Wednesday, March 18, 2009

Information Overhaul

I moved The Dork Pages from Google Pages, which is no longer supported, to here:

RePublic Brewpub on Google Sites

The new website automatically tracks changes, which will make it easier for you to figure out when your copies of files are outdated. This presents a challenge to me because I'm in the habit of reloading the files whenever the mood strikes. From now on, I'll need to be more selective in order to avoid bombarding you with pointless (from your perspective) updates. If this process makes me less anal-retentive, I'll consider it a success.

Recent updates include the carbonation calculator, the capping gravity calculator, the homebrew inventory tracker, both brewlogs and both recipe calculators.

Thursday, March 12, 2009

Staying Focused

When Jane and I started this weblog, our goal was to document the startup process so interested parties could follow our progress and future business owners could learn from our experiences. Lately, I've been ranting about politics and drawing poop jokes. The temptation to mention the aftermath of a British beer tax increase (bottom third of the article) and Large-Scale Sustainable Agriculture is so great that I can't resist.

With that out of the way, I'm all about reform. Here are some FAQs written in the tradition of websites where questions aren't actually asked:

"Do you have a location yet?" Nope, but we're constantly looking. We've found a few sites that would be suitable, but we still have a couple of months to find a place that's truly wonderful. Know of any? We need about 3,000 square feet and 11' high ceilings. A place that nearby residents could walk to would be awesome. So would a place that's already plumbed and wired for a bar or restaurant.

"How's raising money going?" Pretty poorly, to be honest. Jane and I aren't rich, we don't know many people with the means to invest, and securities laws prevent us from soliciting investments from people we don't know. Madison bankers: every single one of you is going to know my name by the end of next month.

"What are you brewing?" We have House Ale, Belgian Pumpkin Ale and Chocolate Porter in bottles. A Pale Ale is in the fermenter and I'll be brewing a Belgian Blond next. I hope to repeat and perfect the four regulars (the beers listed above minus the Pumpkin), but I won't be able to stop myself from mixing it up with some special brews. The brewery that I recently helped with their financial projections just sent me about two and a half pounds of Cascade and Columbus hops, so we're in for a bitter and citrusy summer.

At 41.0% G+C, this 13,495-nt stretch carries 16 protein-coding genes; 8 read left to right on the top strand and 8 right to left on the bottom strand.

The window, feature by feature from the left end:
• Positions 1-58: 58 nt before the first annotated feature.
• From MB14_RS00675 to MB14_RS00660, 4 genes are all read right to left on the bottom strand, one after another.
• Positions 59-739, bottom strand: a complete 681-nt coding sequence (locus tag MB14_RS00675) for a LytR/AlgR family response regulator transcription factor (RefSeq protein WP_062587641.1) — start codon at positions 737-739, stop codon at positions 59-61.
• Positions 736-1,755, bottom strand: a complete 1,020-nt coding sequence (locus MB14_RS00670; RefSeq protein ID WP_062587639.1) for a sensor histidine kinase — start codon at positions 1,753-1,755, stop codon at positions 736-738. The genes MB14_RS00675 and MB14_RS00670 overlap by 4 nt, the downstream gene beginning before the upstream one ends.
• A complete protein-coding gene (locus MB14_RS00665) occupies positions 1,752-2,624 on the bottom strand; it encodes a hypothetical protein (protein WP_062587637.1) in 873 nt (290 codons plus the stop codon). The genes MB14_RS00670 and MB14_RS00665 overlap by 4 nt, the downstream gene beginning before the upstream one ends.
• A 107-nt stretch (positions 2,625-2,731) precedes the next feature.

"Are you hiring?" I wish. Check back in November.

Sunday, March 8, 2009

Tavern Sales

Recently, the Brewers Association released its 2008 Craft Brewing Statistics and the National Restaurant Association (NRA) released its 2009 Restaurant Industry Forecast. Last week, I updated RePublic's business plan to reflect the new information. Diving back into the numbers got me thinking about whether or not my sales assumptions are reasonable.

Every year (I think), the NRA conducts a nationwide survey of restaurants and publishes the results in a document called the Restaurant Industry Operations Report. In the most recent edition, the median sales per seat for restaurants with average checks of $10-$14.99 was $9,859. I've been using that figure as the basis of RePublic's expected revenue, but one thing about the number bothers me: the median food sales reported by the NRA was 85.4% of total sales, but I'm only expecting food to account for 50% of RePublic's total sales (the NRA considers non-alcoholic beverages to be food, so 'beverage' equals 'alcohol only' throughout this discussion). Common sense suggests that bars without food will typically have far lower sales than $9,859 per seat. Unfortunately, I don't know of any published data that describes the sales of establishments with less than 70% food. I also suspect that sales per seat will drop for restaurants with no alcohol, which should cause a bar/restaurant sales prediction to look something like this:

I know that one former tavern in town sold about 50% food and generated around $5,500 per seat in annual sales. The place wasn't open seven days a week, though, and I wouldn't describe their operation as "busy". Returning to industry-wide data, the NRA provides five data points that I feel are useful (all for restaurants with average customer checks under $15):

-Median sales per seat (checks of $10-$14.99) = $9,859/yr
-Median food sales (checks of $10-$14.99) = 85.4%
-Median sales per seat, no booze = $8,345/yr
-Maximum reported beverage sales = 27.9%
-Maximum reported beverage sales per seat = $2,500/yr

Assuming the 27.9% and $2,500/yr figures are from the same establishment, the total sales per seat would be $8,961. That allows us to describe three scenarios based on NRA data:

-Sales per seat with 100% food = $8,345/yr.
-Sales per seat with 85.4% food = $9,859/yr.
-Sales per seat with 72.1% food = $8,961/yr.

Using that data, a linear graph can be drawn that looks like this:

It's not pretty, but at least it acknowledges that total revenue will depend on the food-to-beverage sales ratio. The result is that RePublic's projected sales per seat would drop from $9,859/yr to $7,469/yr. I'm aware that every market is different, but the raw NRA data should be in the ballpark. Comments from bar/restaurant owners on how I'm interpreting that data, or on sales per seat vs. food/beverage mix in general, would be most welcome!

Thursday, March 5, 2009

New Obsession

Lew Bryson wrote a great piece about excise taxes today. I'd imagine that smuggling beer is harder than smuggling cigarettes, but I've seen Fat Tire for sale around here before.